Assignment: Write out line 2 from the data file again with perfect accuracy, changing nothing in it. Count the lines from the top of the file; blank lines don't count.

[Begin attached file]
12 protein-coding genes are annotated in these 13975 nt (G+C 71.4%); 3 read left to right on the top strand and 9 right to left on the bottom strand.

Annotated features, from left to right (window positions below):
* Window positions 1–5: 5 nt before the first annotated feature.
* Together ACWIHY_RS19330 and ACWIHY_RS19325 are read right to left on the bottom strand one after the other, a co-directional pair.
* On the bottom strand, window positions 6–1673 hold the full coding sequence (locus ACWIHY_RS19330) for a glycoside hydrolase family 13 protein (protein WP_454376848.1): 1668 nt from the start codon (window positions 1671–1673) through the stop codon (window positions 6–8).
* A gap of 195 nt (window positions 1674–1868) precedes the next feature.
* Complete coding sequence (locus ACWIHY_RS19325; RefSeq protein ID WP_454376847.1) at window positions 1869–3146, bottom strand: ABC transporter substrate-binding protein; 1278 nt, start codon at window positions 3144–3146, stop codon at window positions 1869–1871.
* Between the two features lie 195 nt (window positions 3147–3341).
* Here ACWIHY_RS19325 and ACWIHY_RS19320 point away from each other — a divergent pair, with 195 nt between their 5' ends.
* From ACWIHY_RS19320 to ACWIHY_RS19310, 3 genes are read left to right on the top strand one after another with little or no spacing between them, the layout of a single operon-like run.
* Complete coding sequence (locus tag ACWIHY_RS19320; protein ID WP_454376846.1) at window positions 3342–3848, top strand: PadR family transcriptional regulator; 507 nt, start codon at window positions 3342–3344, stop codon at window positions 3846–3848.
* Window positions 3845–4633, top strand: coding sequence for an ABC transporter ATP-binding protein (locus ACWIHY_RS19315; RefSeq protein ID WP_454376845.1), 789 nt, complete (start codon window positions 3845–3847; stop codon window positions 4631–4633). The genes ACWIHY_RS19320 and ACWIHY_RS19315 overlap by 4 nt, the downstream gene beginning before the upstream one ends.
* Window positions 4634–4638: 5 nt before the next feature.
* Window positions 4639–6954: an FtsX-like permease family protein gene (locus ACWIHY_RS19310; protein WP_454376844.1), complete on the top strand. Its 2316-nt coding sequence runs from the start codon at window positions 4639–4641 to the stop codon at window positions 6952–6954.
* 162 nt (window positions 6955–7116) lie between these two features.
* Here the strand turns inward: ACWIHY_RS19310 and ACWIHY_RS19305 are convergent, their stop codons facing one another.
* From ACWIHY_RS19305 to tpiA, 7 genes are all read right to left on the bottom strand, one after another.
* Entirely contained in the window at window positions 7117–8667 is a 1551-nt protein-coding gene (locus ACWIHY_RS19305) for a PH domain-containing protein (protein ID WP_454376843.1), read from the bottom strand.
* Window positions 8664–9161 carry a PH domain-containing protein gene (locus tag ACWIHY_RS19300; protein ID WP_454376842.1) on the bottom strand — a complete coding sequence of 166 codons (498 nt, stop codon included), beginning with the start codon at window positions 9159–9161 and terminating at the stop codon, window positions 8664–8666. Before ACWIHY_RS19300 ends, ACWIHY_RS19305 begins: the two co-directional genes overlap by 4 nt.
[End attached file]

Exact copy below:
Annotated features, from left to right (window positions below):